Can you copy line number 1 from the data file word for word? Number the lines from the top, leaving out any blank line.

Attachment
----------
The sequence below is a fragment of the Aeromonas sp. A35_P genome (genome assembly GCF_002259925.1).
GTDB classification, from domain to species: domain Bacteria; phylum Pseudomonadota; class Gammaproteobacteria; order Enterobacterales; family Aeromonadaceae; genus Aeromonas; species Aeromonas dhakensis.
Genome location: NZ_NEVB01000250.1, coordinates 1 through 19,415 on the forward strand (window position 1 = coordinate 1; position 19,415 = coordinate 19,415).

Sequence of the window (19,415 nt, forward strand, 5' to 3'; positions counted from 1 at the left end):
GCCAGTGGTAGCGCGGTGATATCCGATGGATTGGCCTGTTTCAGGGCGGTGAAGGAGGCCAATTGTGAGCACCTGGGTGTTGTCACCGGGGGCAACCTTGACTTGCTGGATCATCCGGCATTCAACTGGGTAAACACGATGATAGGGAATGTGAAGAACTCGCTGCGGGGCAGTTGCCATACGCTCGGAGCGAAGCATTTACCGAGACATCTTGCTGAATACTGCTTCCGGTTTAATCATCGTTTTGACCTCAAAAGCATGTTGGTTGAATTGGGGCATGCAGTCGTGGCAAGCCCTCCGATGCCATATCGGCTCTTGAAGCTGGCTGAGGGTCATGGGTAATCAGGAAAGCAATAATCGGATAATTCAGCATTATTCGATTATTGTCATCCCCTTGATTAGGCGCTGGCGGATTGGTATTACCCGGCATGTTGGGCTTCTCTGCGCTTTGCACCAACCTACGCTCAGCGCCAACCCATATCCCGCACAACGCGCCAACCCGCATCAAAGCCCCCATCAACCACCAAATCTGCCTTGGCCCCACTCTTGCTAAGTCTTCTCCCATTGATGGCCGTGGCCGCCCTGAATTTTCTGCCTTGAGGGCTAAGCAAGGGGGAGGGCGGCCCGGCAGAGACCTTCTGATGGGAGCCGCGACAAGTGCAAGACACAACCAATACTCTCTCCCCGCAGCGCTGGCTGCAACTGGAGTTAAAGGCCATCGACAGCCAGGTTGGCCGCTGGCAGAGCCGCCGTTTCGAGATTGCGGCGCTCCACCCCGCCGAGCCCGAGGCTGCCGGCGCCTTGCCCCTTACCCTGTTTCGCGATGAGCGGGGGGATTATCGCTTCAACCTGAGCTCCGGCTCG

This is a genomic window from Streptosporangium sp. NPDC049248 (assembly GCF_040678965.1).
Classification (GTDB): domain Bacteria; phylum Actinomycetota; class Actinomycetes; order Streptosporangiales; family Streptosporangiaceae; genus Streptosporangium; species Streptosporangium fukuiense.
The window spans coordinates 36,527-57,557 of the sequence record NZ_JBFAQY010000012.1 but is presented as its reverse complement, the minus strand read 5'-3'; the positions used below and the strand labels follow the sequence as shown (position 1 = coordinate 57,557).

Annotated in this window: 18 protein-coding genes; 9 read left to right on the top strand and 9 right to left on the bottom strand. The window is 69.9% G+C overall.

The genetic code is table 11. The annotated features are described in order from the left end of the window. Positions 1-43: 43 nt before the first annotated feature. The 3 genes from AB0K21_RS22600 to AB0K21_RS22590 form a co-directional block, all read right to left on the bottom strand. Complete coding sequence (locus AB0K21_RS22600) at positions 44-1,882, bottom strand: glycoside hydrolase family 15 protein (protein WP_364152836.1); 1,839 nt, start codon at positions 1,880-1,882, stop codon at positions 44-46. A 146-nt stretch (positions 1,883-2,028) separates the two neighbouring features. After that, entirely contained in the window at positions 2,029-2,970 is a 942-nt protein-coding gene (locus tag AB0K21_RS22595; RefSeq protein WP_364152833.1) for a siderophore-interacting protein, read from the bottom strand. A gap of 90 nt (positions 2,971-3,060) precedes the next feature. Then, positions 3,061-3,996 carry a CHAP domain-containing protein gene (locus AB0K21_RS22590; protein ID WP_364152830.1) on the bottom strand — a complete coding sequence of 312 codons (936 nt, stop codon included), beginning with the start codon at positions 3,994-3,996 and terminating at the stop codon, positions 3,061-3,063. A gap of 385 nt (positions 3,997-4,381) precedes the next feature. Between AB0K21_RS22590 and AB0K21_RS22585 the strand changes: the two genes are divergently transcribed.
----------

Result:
The sequence below is a fragment of the Aeromonas sp. A35_P genome (genome assembly GCF_002259925.1).